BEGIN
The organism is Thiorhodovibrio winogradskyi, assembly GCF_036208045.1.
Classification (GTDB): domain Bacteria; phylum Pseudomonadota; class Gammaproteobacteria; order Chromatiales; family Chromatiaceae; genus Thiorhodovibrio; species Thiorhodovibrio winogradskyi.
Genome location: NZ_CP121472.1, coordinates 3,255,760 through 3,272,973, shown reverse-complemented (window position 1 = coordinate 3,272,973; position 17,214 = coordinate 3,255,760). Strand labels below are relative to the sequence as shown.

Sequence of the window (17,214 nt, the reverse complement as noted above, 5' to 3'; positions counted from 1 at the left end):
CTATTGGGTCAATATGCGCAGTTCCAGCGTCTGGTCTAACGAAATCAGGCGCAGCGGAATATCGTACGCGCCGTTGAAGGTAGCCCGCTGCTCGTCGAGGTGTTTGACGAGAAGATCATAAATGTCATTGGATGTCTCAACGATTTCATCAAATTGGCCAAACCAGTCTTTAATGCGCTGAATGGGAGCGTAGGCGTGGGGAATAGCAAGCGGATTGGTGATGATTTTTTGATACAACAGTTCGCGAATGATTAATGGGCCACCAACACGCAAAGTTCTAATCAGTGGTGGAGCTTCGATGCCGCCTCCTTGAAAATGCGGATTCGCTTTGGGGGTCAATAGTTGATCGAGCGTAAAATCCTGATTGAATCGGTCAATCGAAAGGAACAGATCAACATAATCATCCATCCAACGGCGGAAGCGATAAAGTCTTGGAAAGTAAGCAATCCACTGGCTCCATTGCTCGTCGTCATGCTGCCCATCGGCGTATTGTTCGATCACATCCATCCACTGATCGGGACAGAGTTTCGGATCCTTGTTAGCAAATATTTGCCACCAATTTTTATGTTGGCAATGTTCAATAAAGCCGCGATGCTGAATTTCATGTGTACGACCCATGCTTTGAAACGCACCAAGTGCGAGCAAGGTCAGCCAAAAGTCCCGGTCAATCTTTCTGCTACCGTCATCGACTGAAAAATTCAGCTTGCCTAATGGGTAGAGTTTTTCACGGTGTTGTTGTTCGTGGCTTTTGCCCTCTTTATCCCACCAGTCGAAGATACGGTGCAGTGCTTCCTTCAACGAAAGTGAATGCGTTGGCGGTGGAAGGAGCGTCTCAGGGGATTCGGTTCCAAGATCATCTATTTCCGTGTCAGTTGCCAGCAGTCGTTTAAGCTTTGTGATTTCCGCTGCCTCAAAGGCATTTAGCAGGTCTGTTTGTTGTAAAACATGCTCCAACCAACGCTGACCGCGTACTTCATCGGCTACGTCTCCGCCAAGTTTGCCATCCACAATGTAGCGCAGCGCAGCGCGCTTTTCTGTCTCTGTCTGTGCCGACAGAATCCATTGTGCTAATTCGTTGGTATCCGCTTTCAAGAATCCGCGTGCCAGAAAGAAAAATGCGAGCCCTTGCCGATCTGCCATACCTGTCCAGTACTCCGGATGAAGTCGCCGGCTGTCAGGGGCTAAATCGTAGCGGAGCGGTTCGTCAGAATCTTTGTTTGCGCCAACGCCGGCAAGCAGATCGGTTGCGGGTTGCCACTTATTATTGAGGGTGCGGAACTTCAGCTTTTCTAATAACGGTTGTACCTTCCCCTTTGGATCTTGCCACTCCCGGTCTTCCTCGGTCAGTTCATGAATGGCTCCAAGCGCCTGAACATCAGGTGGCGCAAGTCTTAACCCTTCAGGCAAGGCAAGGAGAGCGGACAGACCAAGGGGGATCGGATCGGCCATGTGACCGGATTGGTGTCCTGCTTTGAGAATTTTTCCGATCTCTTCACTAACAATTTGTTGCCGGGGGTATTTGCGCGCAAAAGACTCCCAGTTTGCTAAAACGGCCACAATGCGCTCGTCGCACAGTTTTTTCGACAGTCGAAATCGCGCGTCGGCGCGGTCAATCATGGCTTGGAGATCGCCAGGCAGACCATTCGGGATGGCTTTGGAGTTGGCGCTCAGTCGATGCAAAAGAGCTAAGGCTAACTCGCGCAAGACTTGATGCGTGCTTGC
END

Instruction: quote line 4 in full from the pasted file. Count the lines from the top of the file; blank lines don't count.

Sequence of the window (17,214 nt, the reverse complement as noted above, 5' to 3'; positions counted from 1 at the left end):